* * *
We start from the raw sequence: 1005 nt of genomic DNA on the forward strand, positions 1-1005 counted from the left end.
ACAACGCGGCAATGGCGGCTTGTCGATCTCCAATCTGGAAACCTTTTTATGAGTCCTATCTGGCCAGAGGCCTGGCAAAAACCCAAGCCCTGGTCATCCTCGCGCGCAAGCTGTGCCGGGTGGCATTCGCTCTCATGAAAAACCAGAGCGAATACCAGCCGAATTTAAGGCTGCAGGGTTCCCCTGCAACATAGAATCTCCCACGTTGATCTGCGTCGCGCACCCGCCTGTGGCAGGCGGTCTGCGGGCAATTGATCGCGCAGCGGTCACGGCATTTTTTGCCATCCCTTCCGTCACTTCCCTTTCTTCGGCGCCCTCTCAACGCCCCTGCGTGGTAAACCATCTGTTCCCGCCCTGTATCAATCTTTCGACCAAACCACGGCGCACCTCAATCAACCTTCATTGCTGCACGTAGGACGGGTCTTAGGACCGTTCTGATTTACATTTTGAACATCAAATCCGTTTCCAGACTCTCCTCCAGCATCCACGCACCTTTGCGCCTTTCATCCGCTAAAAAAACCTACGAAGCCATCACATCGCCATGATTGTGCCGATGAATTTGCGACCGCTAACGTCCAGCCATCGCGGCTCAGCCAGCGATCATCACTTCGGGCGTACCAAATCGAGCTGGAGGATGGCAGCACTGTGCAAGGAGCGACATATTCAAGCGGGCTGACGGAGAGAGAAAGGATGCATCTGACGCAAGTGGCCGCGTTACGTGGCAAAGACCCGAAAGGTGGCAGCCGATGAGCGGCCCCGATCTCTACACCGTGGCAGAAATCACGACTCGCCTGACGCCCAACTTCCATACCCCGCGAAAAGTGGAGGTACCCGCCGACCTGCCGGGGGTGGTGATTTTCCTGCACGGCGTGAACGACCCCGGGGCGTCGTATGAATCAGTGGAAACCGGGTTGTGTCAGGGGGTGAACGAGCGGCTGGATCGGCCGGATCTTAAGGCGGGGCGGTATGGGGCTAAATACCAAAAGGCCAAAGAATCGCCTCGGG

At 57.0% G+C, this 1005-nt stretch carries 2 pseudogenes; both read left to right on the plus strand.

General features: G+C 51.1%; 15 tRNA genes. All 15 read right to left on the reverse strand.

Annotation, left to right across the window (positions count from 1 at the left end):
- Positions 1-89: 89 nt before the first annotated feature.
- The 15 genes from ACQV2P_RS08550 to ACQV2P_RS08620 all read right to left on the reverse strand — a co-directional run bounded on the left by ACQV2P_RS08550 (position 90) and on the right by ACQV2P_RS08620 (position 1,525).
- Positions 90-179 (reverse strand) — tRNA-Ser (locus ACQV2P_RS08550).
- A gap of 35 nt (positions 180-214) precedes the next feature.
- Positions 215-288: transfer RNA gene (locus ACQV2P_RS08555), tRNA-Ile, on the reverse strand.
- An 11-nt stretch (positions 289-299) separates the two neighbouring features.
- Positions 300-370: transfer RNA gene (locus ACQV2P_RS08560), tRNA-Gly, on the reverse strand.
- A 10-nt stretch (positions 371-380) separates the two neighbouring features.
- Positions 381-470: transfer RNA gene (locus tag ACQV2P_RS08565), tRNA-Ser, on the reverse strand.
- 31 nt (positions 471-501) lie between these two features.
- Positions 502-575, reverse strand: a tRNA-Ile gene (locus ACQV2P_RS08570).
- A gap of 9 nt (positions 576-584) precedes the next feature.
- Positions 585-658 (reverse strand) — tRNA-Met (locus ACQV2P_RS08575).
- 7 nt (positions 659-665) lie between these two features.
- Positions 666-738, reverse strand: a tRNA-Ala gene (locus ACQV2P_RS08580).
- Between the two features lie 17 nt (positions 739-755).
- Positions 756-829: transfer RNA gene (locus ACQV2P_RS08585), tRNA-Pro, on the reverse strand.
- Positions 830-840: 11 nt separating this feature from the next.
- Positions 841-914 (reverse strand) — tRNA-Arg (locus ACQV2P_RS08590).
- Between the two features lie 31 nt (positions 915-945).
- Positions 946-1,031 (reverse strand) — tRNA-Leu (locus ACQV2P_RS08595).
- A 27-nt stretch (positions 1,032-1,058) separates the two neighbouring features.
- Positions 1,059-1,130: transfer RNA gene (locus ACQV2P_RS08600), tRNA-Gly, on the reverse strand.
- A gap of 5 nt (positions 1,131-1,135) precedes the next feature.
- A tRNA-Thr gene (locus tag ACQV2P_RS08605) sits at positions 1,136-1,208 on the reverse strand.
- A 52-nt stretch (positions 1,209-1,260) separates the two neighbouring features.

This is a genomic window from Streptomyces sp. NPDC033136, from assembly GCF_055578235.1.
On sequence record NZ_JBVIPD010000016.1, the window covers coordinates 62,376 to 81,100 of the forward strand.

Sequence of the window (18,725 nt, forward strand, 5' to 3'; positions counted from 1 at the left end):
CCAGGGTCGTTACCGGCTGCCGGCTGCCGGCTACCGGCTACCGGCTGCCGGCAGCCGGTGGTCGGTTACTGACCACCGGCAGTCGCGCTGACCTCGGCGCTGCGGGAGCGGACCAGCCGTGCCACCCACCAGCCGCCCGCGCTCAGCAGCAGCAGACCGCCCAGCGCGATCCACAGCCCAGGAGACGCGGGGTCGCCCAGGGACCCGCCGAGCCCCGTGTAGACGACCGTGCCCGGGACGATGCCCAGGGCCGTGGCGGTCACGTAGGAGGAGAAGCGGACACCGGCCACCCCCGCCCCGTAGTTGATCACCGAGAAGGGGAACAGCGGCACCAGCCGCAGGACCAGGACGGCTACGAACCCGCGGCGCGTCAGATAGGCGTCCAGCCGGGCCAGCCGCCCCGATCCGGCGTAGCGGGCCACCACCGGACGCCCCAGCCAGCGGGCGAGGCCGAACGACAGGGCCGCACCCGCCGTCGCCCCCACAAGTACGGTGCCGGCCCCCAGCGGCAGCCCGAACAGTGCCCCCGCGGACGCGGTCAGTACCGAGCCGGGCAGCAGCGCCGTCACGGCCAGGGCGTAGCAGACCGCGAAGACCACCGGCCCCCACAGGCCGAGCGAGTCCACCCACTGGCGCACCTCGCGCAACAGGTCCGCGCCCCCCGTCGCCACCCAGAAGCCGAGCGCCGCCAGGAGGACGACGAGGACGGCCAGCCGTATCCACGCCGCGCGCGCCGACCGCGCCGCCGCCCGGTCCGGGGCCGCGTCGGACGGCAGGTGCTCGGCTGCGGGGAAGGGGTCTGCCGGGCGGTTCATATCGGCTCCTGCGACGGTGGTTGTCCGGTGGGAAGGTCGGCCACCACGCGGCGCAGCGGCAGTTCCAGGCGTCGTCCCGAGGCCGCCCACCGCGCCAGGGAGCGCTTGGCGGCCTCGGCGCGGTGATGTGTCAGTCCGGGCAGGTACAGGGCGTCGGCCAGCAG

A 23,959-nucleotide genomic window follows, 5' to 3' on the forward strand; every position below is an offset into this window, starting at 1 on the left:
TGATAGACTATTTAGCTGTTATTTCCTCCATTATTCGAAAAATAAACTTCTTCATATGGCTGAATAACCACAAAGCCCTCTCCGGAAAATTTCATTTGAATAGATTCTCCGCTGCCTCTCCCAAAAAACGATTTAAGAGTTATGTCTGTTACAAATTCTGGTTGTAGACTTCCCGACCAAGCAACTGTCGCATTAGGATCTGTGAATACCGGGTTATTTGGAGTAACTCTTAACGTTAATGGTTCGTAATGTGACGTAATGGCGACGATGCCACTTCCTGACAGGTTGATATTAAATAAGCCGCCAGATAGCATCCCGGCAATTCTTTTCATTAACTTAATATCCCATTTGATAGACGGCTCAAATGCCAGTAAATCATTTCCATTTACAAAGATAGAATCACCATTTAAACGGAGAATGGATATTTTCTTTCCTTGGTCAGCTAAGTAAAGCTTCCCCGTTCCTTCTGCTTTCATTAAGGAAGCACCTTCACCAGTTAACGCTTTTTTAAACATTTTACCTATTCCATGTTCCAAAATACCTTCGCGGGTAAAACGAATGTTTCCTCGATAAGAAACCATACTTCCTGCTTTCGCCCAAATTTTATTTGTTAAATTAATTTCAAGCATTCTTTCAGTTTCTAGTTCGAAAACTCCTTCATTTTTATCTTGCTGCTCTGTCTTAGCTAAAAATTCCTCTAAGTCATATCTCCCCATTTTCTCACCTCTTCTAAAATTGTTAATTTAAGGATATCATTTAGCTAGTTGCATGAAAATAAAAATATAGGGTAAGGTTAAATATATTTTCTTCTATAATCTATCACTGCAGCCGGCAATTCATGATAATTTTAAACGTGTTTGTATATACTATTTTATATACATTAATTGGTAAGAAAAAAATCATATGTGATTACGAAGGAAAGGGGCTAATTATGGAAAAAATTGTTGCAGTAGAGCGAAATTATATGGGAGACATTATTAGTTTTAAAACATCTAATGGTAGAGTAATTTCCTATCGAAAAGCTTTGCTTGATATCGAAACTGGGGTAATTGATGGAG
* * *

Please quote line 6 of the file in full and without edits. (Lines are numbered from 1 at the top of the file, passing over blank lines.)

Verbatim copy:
- Positions 1-89: 89 nt before the first annotated feature.